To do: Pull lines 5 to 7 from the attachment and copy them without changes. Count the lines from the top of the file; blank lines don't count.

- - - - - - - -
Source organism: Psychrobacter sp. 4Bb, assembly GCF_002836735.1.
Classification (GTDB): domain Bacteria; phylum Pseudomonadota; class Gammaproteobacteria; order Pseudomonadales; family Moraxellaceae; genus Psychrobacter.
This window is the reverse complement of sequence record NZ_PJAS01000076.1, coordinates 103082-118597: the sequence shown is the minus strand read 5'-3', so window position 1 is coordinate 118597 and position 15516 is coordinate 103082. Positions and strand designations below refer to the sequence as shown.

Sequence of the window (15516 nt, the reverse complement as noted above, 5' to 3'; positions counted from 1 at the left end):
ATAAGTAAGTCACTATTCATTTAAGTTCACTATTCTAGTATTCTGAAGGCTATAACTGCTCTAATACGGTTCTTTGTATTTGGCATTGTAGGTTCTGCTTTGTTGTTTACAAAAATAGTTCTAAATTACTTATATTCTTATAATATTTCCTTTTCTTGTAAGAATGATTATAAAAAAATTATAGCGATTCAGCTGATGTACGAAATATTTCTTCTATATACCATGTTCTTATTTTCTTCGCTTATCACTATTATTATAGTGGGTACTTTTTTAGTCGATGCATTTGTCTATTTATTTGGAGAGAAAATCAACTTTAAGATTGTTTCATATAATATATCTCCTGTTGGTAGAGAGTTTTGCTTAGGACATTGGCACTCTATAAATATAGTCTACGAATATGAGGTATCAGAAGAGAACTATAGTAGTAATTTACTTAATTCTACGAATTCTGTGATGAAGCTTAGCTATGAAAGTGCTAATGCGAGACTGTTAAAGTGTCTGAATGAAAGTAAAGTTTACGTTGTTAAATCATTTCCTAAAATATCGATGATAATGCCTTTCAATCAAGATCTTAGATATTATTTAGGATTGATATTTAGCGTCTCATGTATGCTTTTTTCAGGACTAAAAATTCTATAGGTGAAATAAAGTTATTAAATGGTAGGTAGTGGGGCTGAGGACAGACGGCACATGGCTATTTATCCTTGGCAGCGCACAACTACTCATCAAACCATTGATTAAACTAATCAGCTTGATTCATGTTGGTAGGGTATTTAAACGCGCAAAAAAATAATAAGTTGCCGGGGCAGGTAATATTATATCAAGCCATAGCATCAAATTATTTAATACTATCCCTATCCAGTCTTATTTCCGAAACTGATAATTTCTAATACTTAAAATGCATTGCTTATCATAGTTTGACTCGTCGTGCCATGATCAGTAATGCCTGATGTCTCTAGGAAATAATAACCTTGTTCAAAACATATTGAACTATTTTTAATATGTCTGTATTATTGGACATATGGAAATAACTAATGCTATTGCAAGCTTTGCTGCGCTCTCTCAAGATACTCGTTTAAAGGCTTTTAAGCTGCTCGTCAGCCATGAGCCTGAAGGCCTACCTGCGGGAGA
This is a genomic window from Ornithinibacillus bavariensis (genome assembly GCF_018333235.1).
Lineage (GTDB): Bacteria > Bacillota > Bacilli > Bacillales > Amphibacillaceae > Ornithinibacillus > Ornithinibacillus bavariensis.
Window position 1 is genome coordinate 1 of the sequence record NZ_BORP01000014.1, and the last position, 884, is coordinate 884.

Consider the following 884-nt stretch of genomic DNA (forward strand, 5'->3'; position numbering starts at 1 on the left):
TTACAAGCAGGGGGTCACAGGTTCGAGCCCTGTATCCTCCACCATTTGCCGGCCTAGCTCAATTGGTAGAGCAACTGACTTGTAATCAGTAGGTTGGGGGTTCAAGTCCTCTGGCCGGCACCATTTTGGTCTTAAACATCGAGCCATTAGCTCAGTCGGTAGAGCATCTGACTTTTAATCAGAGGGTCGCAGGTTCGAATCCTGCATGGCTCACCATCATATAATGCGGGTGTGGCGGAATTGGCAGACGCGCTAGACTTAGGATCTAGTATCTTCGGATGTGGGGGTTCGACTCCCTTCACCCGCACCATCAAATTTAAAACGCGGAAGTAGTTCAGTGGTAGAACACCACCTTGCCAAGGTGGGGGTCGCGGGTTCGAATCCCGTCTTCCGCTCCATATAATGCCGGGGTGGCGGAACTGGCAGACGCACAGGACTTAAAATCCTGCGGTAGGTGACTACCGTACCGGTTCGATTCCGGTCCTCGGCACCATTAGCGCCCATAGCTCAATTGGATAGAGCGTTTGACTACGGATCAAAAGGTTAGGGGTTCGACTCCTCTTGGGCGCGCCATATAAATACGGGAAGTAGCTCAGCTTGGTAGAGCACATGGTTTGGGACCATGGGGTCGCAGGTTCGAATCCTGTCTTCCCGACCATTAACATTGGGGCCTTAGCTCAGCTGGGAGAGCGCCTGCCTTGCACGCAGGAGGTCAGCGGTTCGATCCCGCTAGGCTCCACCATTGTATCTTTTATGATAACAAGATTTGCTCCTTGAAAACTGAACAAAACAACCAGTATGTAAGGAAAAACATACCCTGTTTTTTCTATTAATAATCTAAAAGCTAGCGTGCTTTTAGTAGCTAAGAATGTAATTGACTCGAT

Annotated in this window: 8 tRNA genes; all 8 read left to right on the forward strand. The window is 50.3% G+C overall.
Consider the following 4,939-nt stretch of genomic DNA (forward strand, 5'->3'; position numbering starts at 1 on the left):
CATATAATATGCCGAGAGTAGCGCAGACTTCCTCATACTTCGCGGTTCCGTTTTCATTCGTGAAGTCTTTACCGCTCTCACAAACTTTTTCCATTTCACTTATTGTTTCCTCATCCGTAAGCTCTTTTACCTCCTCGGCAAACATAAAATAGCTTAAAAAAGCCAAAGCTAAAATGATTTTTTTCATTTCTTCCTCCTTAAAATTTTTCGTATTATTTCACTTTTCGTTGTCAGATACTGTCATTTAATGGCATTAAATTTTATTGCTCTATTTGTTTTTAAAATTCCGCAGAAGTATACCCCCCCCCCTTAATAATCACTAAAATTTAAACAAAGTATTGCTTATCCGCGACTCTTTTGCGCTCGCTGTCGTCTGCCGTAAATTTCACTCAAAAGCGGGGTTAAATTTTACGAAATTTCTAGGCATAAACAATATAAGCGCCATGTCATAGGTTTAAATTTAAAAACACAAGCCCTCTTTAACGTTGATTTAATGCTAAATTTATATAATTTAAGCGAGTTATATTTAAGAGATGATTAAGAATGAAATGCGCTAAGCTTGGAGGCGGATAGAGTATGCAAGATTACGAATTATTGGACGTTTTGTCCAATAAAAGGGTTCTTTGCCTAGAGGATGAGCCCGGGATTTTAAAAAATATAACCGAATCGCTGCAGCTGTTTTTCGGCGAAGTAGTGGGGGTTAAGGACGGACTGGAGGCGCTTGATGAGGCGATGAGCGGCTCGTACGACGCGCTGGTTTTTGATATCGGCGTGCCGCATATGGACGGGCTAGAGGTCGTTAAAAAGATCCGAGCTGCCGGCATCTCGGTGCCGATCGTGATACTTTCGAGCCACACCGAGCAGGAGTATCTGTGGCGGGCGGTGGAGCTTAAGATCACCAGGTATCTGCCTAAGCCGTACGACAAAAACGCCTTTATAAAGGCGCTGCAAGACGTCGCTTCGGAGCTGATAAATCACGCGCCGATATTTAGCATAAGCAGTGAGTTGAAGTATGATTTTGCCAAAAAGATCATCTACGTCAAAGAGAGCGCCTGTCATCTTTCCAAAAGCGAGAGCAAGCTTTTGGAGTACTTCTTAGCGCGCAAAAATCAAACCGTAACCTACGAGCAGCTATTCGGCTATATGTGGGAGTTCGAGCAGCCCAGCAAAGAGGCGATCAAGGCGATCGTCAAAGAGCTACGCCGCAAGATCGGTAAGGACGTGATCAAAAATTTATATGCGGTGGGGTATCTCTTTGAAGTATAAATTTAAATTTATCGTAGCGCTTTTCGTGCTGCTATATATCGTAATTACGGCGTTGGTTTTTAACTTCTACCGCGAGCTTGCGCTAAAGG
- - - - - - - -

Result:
ATAAGTAAGTCACTATTCATTTAAGTTCACTATTCTAGTATTCTGAAGGCTATAACTGCTCTAATACGGTTCTTTGTATTTGGCATTGTAGGTTCTGCTTTGTTGTTTACAAAAATAGTTCTAAATTACTTATATTCTTATAATATTTCCTTTTCTTGTAAGAATGATTATAAAAAAATTATAGCGATTCAGCTGATGTACGAAATATTTCTTCTATATACCATGTTCTTATTTTCTTCGCTTATCACTATTATTATAGTGGGTACTTTTTTAGTCGATGCATTTGTCTATTTATTTGGAGAGAAAATCAACTTTAAGATTGTTTCATATAATATATCTCCTGTTGGTAGAGAGTTTTGCTTAGGACATTGGCACTCTATAAATATAGTCTACGAATATGAGGTATCAGAAGAGAACTATAGTAGTAATTTACTTAATTCTACGAATTCTGTGATGAAGCTTAGCTATGAAAGTGCTAATGCGAGACTGTTAAAGTGTCTGAATGAAAGTAAAGTTTACGTTGTTAAATCATTTCCTAAAATATCGATGATAATGCCTTTCAATCAAGATCTTAGATATTATTTAGGATTGATATTTAGCGTCTCATGTATGCTTTTTTCAGGACTAAAAATTCTATAGGTGAAATAAAGTTATTAAATGGTAGGTAGTGGGGCTGAGGACAGACGGCACATGGCTATTTATCCTTGGCAGCGCACAACTACTCATCAAACCATTGATTAAACTAATCAGCTTGATTCATGTTGGTAGGGTATTTAAACGCGCAAAAAAATAATAAGTTGCCGGGGCAGGTAATATTATATCAAGCCATAGCATCAAATTATTTAATACTATCCCTATCCAGTCTTATTTCCGAAACTGATAATTTCTAATACTTAAAATGCATTGCTTATCATAGTTTGACTCGTCGTGCCATGATCAGTAATGCCTGATGTCTCTAGGAAATAATAACCTTGTTCAAAACATATTGAACTATTTTTAATATGTCTGTATTATTGGACATATGGAAATAACTAATGCTATTGCAAGCTTTGCTGCGCTCTCTCAAGATACTCGTTTAAAGGCTTTTAAGCTGCTCGTCAGCCATGAGCCTGAAGGCCTACCTGCGGGAGA
This is a genomic window from Ornithinibacillus bavariensis (genome assembly GCF_018333235.1).
Lineage (GTDB): Bacteria > Bacillota > Bacilli > Bacillales > Amphibacillaceae > Ornithinibacillus > Ornithinibacillus bavariensis.